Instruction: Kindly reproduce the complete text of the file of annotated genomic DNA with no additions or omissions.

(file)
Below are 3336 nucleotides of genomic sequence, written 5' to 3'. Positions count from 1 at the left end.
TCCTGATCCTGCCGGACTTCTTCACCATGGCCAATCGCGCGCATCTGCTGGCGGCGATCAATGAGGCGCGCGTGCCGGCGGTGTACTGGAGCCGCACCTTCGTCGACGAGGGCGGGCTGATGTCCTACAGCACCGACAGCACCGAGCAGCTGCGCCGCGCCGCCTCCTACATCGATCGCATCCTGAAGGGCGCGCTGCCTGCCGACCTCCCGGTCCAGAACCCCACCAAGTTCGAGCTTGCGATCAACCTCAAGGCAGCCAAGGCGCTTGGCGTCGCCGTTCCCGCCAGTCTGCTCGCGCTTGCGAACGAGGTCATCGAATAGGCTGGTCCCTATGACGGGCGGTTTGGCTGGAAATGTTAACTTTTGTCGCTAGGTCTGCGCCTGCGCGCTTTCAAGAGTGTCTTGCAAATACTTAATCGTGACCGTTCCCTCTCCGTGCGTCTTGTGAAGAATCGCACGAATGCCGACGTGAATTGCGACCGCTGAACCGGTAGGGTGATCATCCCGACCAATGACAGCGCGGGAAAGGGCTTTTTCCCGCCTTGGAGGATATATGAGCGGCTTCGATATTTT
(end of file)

Below are 3336 nucleotides of genomic sequence, written 5' to 3'. Positions count from 1 at the left end.
TCCTGATCCTGCCGGACTTCTTCACCATGGCCAATCGCGCGCATCTGCTGGCGGCGATCAATGAGGCGCGCGTGCCGGCGGTGTACTGGAGCCGCACCTTCGTCGACGAGGGCGGGCTGATGTCCTACAGCACCGACAGCACCGAGCAGCTGCGCCGCGCCGCCTCCTACATCGATCGCATCCTGAAGGGCGCGCTGCCTGCCGACCTCCCGGTCCAGAACCCCACCAAGTTCGAGCTTGCGATCAACCTCAAGGCAGCCAAGGCGCTTGGCGTCGCCGTTCCCGCCAGTCTGCTCGCGCTTGCGAACGAGGTCATCGAATAGGCTGGTCCCTATGACGGGCGGTTTGGCTGGAAATGTTAACTTTTGTCGCTAGGTCTGCGCCTGCGCGCTTTCAAGAGTGTCTTGCAAATACTTAATCGTGACCGTTCCCTCTCCGTGCGTCTTGTGAAGAATCGCACGAATGCCGACGTGAATTGCGACCGCTGAACCGGTAGGGTGATCATCCCGACCAATGACAGCGCGGGAAAGGGCTTTTTCCCGCCTTGGAGGATATATGAGCGGCTTCGATATTTT